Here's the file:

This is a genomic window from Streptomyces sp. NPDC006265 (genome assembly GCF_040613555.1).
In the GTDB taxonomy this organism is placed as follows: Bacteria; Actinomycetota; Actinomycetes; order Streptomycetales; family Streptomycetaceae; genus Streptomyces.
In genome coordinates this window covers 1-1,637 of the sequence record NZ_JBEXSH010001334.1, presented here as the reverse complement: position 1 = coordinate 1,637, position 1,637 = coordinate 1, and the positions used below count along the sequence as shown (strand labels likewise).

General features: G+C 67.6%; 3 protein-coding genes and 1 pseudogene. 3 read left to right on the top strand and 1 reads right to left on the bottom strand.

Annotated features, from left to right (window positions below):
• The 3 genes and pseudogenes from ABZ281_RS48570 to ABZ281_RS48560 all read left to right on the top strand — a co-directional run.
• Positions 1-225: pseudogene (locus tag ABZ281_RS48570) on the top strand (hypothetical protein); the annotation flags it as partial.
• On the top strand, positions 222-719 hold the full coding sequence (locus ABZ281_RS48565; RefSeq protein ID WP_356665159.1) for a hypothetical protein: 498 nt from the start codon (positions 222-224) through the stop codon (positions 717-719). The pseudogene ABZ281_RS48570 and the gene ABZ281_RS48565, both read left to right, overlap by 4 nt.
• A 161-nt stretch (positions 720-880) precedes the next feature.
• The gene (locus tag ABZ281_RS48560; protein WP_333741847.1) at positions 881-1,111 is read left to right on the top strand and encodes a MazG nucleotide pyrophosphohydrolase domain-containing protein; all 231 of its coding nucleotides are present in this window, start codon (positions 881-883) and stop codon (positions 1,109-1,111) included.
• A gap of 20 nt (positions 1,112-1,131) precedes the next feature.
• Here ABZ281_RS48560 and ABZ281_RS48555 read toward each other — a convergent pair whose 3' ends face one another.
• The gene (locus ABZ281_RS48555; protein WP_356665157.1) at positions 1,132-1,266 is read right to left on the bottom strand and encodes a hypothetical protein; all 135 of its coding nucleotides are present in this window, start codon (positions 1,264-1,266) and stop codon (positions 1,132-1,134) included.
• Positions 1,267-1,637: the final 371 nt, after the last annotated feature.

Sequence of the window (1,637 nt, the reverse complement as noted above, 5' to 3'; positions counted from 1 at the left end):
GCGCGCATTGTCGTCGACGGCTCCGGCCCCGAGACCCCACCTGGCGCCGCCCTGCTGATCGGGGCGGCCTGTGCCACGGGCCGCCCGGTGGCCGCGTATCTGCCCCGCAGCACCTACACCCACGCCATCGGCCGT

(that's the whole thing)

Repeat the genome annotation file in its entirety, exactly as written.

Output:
This is a genomic window from Streptomyces sp. NPDC006265 (genome assembly GCF_040613555.1).
In the GTDB taxonomy this organism is placed as follows: Bacteria; Actinomycetota; Actinomycetes; order Streptomycetales; family Streptomycetaceae; genus Streptomyces.
In genome coordinates this window covers 1-1,637 of the sequence record NZ_JBEXSH010001334.1, presented here as the reverse complement: position 1 = coordinate 1,637, position 1,637 = coordinate 1, and the positions used below count along the sequence as shown (strand labels likewise).

General features: G+C 67.6%; 3 protein-coding genes and 1 pseudogene. 3 read left to right on the top strand and 1 reads right to left on the bottom strand.

Annotated features, from left to right (window positions below):
• The 3 genes and pseudogenes from ABZ281_RS48570 to ABZ281_RS48560 all read left to right on the top strand — a co-directional run.
• Positions 1-225: pseudogene (locus tag ABZ281_RS48570) on the top strand (hypothetical protein); the annotation flags it as partial.
• On the top strand, positions 222-719 hold the full coding sequence (locus ABZ281_RS48565; RefSeq protein ID WP_356665159.1) for a hypothetical protein: 498 nt from the start codon (positions 222-224) through the stop codon (positions 717-719). The pseudogene ABZ281_RS48570 and the gene ABZ281_RS48565, both read left to right, overlap by 4 nt.
• A 161-nt stretch (positions 720-880) precedes the next feature.
• The gene (locus tag ABZ281_RS48560; protein WP_333741847.1) at positions 881-1,111 is read left to right on the top strand and encodes a MazG nucleotide pyrophosphohydrolase domain-containing protein; all 231 of its coding nucleotides are present in this window, start codon (positions 881-883) and stop codon (positions 1,109-1,111) included.
• A gap of 20 nt (positions 1,112-1,131) precedes the next feature.
• Here ABZ281_RS48560 and ABZ281_RS48555 read toward each other — a convergent pair whose 3' ends face one another.
• The gene (locus ABZ281_RS48555; protein WP_356665157.1) at positions 1,132-1,266 is read right to left on the bottom strand and encodes a hypothetical protein; all 135 of its coding nucleotides are present in this window, start codon (positions 1,264-1,266) and stop codon (positions 1,132-1,134) included.
• Positions 1,267-1,637: the final 371 nt, after the last annotated feature.

Sequence of the window (1,637 nt, the reverse complement as noted above, 5' to 3'; positions counted from 1 at the left end):
GCGCGCATTGTCGTCGACGGCTCCGGCCCCGAGACCCCACCTGGCGCCGCCCTGCTGATCGGGGCGGCCTGTGCCACGGGCCGCCCGGTGGCCGCGTATCTGCCCCGCAGCACCTACACCCACGCCATCGGCCGT